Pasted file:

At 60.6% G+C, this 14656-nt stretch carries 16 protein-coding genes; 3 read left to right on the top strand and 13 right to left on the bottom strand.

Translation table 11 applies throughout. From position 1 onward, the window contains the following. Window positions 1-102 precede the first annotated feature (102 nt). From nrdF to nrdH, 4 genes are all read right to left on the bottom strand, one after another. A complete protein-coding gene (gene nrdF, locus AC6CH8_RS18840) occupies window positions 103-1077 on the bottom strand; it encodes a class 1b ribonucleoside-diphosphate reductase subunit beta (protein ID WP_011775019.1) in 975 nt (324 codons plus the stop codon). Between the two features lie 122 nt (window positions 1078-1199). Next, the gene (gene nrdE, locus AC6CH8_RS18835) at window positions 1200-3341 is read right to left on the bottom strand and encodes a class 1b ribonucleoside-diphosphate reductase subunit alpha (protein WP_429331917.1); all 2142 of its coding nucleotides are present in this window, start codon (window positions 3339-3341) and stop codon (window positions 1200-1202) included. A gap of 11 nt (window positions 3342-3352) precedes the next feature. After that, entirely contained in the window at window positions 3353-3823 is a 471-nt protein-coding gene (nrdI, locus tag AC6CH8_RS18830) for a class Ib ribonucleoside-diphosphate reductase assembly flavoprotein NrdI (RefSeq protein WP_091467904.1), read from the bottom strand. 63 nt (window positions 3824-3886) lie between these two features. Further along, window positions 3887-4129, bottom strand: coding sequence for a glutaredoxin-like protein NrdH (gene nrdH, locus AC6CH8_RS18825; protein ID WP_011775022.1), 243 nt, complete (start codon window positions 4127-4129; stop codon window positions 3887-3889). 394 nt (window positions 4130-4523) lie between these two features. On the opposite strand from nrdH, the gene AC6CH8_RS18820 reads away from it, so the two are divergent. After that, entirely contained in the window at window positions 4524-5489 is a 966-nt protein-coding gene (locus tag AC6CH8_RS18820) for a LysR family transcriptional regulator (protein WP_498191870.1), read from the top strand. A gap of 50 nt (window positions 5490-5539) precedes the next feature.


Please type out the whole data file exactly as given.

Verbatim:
At 60.6% G+C, this 14656-nt stretch carries 16 protein-coding genes; 3 read left to right on the top strand and 13 right to left on the bottom strand.

Translation table 11 applies throughout. From position 1 onward, the window contains the following. Window positions 1-102 precede the first annotated feature (102 nt). From nrdF to nrdH, 4 genes are all read right to left on the bottom strand, one after another. A complete protein-coding gene (gene nrdF, locus AC6CH8_RS18840) occupies window positions 103-1077 on the bottom strand; it encodes a class 1b ribonucleoside-diphosphate reductase subunit beta (protein ID WP_011775019.1) in 975 nt (324 codons plus the stop codon). Between the two features lie 122 nt (window positions 1078-1199). Next, the gene (gene nrdE, locus AC6CH8_RS18835) at window positions 1200-3341 is read right to left on the bottom strand and encodes a class 1b ribonucleoside-diphosphate reductase subunit alpha (protein WP_429331917.1); all 2142 of its coding nucleotides are present in this window, start codon (window positions 3339-3341) and stop codon (window positions 1200-1202) included. A gap of 11 nt (window positions 3342-3352) precedes the next feature. After that, entirely contained in the window at window positions 3353-3823 is a 471-nt protein-coding gene (nrdI, locus tag AC6CH8_RS18830) for a class Ib ribonucleoside-diphosphate reductase assembly flavoprotein NrdI (RefSeq protein WP_091467904.1), read from the bottom strand. 63 nt (window positions 3824-3886) lie between these two features. Further along, window positions 3887-4129, bottom strand: coding sequence for a glutaredoxin-like protein NrdH (gene nrdH, locus AC6CH8_RS18825; protein ID WP_011775022.1), 243 nt, complete (start codon window positions 4127-4129; stop codon window positions 3887-3889). 394 nt (window positions 4130-4523) lie between these two features. On the opposite strand from nrdH, the gene AC6CH8_RS18820 reads away from it, so the two are divergent. After that, entirely contained in the window at window positions 4524-5489 is a 966-nt protein-coding gene (locus tag AC6CH8_RS18820) for a LysR family transcriptional regulator (protein WP_498191870.1), read from the top strand. A gap of 50 nt (window positions 5490-5539) precedes the next feature.